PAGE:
The start of the movie year is largely filled with awards contenders, and as a fan of awards I make a point of seeing as many of the nominees as I can. Kicking off 2018 for me was the film best known for a sudden recasting, as Ridley Scott’s All The Money In The World featured the removal of Kevin Spacey and rapid replacement with Christopher Plummer. While the film itself is competent if uninspired, the willingness of the filmmakers, especially Scott himself, to engage with and take seriously the debates over appropriate behaviour make this film something of a landmark. And Mr Plummer did not do too badly, earning an Oscar nomination for his trouble.
All The Money In The World did not concern the Academy members otherwise, nor indeed did one of the Best Picture nominees, The Post. Nominated for Best Picture and Best Actress (21 nominations, Meryl, really?), The Post was nonetheless a gripping, urgent and timely tale of the importance of the press as well as being a significant story of female empowerment. However, it was a rather safe film in terms of awards attention, so I was pleased to see other films honoured.
Another safe bet, which did pick up some awards, was Darkest Hour, with Gary Oldman and a tonne of prosthetics bringing Winston Churchill to quivering yet unwavering life. I found Darkest Hour a patchy film, but there is no denying the strength of Oldman’s performance.
Two of the nominees for Original Song I missed on their original release but caught up with later. The first of these, The Greatest Showman, proved a hollow effort that raised interesting ideas which then got lost in the seemingly heady rush to the end for, well, not much. Far more rewarding was Coco, a charming, funny and yet bittersweet tale that not only picked up the Oscar for Original Song, but also continued Pixar’s triumphs in the Animated Feature category.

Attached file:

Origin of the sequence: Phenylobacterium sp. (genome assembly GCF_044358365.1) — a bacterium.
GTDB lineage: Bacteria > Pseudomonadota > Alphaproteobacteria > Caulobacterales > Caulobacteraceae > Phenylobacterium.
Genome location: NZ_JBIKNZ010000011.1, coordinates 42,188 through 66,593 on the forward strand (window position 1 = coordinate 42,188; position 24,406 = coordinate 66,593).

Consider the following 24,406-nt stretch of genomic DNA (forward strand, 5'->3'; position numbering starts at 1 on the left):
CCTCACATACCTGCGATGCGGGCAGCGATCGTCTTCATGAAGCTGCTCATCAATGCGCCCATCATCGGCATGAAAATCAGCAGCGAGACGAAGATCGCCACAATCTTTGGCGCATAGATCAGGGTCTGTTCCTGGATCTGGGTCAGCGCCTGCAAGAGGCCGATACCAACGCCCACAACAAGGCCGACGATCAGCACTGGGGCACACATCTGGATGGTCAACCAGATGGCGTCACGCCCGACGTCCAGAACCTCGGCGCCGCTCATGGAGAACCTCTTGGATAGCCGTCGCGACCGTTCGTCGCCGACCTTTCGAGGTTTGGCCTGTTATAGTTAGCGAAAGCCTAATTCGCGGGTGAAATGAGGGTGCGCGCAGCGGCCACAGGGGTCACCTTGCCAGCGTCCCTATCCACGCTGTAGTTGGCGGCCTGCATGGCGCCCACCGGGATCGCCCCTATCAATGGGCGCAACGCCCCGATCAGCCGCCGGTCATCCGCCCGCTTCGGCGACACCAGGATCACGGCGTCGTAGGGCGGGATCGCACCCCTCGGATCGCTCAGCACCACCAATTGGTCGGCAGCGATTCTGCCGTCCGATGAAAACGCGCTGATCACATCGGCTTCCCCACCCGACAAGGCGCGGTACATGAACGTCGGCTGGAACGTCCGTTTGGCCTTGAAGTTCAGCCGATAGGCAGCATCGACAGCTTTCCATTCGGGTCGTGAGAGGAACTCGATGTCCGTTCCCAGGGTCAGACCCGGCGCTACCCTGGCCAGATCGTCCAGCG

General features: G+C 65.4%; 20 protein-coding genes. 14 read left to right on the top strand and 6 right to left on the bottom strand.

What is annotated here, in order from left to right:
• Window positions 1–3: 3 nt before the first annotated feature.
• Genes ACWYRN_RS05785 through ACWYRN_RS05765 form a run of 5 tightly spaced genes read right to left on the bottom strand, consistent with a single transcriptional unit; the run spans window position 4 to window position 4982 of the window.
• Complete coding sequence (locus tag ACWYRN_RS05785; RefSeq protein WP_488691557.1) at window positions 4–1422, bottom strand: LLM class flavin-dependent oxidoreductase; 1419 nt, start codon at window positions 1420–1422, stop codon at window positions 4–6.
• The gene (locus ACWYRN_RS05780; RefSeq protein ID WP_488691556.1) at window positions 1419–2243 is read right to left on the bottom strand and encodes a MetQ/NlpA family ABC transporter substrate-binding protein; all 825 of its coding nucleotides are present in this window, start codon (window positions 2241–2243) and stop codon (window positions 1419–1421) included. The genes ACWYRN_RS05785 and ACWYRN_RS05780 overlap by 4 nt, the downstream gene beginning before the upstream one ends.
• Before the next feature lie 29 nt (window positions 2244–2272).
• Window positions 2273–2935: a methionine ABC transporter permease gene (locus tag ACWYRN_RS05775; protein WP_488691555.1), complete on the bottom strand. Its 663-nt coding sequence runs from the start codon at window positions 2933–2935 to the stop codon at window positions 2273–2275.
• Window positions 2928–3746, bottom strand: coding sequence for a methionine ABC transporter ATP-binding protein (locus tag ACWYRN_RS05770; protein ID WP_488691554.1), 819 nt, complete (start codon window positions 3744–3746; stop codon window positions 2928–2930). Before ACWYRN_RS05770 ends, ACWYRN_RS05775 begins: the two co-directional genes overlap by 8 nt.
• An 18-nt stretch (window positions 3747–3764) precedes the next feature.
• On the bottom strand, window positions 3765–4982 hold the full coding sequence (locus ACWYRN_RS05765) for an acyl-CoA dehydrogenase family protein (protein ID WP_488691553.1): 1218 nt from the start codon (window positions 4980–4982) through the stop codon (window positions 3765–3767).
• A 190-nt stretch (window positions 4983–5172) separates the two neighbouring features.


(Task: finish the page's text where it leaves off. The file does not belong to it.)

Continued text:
I count four of the Best Picture nominees in my top films of the year, and had a tough time picking which I wanted to win. Phantom Thread may have been the most meticulously crafted film of the year: every comma of the script, every cut to a different angle, every raised eyebrow of its stellar cast as precise and perfect as Reynolds Woodcock’s (Daniel Day-Lewis) intricate creations. Meanwhile, Greta Gerwig’s Lady Bird reminded audiences and Academy members alike that women do make interesting films and that there are interesting stories about women (shocking!), and that Saoirse Ronan can do no wrong.
The big hitters at the award ceremonies, and two of the best films of the year, were Three Billboards Outside Ebbing, Missouri and the eventual winner, The Shape of Water. I love both films, finding Three Billboards Outside Ebbing, Missouri to be heartbreaking and uplifting in equal measure, with plot, character, performance, direction, editing and music held in near perfect balance. The Shape of Water is, for me, less accomplished overall, as its Cold War narrative strand feels artificially attached to the central fishy love story. However, for the Academy to reward a fantastical monster film gets a thumbs-up from me, and Guillermo Del Toro’s magnificent direction, not to mention progressive gender politics, makes the film a major winner in my view.